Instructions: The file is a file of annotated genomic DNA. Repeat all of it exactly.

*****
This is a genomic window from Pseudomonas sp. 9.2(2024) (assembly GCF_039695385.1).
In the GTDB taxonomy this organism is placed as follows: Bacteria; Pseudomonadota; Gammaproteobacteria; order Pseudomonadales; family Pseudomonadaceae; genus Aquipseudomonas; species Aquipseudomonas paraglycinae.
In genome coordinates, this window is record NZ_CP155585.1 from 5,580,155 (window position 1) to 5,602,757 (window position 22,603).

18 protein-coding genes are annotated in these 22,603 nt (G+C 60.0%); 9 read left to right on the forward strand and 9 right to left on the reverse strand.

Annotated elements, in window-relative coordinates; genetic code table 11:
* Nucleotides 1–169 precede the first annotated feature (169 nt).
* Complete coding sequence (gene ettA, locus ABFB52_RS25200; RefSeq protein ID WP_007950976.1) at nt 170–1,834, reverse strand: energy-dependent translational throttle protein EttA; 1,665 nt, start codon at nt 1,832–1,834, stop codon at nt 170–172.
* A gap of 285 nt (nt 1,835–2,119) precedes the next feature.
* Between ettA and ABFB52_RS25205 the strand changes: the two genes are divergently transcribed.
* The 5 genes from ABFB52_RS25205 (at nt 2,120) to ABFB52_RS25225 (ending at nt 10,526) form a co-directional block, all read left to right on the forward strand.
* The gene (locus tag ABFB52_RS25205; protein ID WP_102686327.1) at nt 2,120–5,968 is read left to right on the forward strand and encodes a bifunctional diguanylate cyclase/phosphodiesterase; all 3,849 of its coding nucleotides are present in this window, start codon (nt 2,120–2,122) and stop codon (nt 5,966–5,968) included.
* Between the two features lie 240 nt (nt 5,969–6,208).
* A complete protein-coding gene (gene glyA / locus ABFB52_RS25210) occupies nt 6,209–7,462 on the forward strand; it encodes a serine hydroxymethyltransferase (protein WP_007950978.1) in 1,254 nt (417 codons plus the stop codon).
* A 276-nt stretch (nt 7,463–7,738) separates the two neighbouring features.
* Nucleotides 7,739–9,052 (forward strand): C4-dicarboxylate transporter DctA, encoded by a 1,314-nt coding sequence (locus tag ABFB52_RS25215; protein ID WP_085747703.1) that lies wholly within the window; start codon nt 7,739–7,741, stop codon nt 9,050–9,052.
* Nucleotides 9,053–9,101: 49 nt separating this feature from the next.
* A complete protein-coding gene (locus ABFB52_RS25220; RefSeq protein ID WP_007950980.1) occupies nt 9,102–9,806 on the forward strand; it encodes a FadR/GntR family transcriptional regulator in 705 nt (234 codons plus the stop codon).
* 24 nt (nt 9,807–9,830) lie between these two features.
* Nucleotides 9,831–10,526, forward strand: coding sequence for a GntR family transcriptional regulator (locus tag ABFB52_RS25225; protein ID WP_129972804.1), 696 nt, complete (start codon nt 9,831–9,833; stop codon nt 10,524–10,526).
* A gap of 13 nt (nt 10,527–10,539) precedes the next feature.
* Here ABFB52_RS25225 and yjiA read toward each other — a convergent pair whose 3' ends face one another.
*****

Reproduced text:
This is a genomic window from Pseudomonas sp. 9.2(2024) (assembly GCF_039695385.1).
In the GTDB taxonomy this organism is placed as follows: Bacteria; Pseudomonadota; Gammaproteobacteria; order Pseudomonadales; family Pseudomonadaceae; genus Aquipseudomonas; species Aquipseudomonas paraglycinae.
In genome coordinates, this window is record NZ_CP155585.1 from 5,580,155 (window position 1) to 5,602,757 (window position 22,603).

18 protein-coding genes are annotated in these 22,603 nt (G+C 60.0%); 9 read left to right on the forward strand and 9 right to left on the reverse strand.

Annotated elements, in window-relative coordinates; genetic code table 11:
* Nucleotides 1–169 precede the first annotated feature (169 nt).
* Complete coding sequence (gene ettA, locus ABFB52_RS25200; RefSeq protein ID WP_007950976.1) at nt 170–1,834, reverse strand: energy-dependent translational throttle protein EttA; 1,665 nt, start codon at nt 1,832–1,834, stop codon at nt 170–172.
* A gap of 285 nt (nt 1,835–2,119) precedes the next feature.
* Between ettA and ABFB52_RS25205 the strand changes: the two genes are divergently transcribed.
* The 5 genes from ABFB52_RS25205 (at nt 2,120) to ABFB52_RS25225 (ending at nt 10,526) form a co-directional block, all read left to right on the forward strand.
* The gene (locus tag ABFB52_RS25205; protein ID WP_102686327.1) at nt 2,120–5,968 is read left to right on the forward strand and encodes a bifunctional diguanylate cyclase/phosphodiesterase; all 3,849 of its coding nucleotides are present in this window, start codon (nt 2,120–2,122) and stop codon (nt 5,966–5,968) included.
* Between the two features lie 240 nt (nt 5,969–6,208).
* A complete protein-coding gene (gene glyA / locus ABFB52_RS25210) occupies nt 6,209–7,462 on the forward strand; it encodes a serine hydroxymethyltransferase (protein WP_007950978.1) in 1,254 nt (417 codons plus the stop codon).
* A 276-nt stretch (nt 7,463–7,738) separates the two neighbouring features.
* Nucleotides 7,739–9,052 (forward strand): C4-dicarboxylate transporter DctA, encoded by a 1,314-nt coding sequence (locus tag ABFB52_RS25215; protein ID WP_085747703.1) that lies wholly within the window; start codon nt 7,739–7,741, stop codon nt 9,050–9,052.
* Nucleotides 9,053–9,101: 49 nt separating this feature from the next.
* A complete protein-coding gene (locus ABFB52_RS25220; RefSeq protein ID WP_007950980.1) occupies nt 9,102–9,806 on the forward strand; it encodes a FadR/GntR family transcriptional regulator in 705 nt (234 codons plus the stop codon).
* 24 nt (nt 9,807–9,830) lie between these two features.
* Nucleotides 9,831–10,526, forward strand: coding sequence for a GntR family transcriptional regulator (locus tag ABFB52_RS25225; protein ID WP_129972804.1), 696 nt, complete (start codon nt 9,831–9,833; stop codon nt 10,524–10,526).
* A gap of 13 nt (nt 10,527–10,539) precedes the next feature.
* Here ABFB52_RS25225 and yjiA read toward each other — a convergent pair whose 3' ends face one another.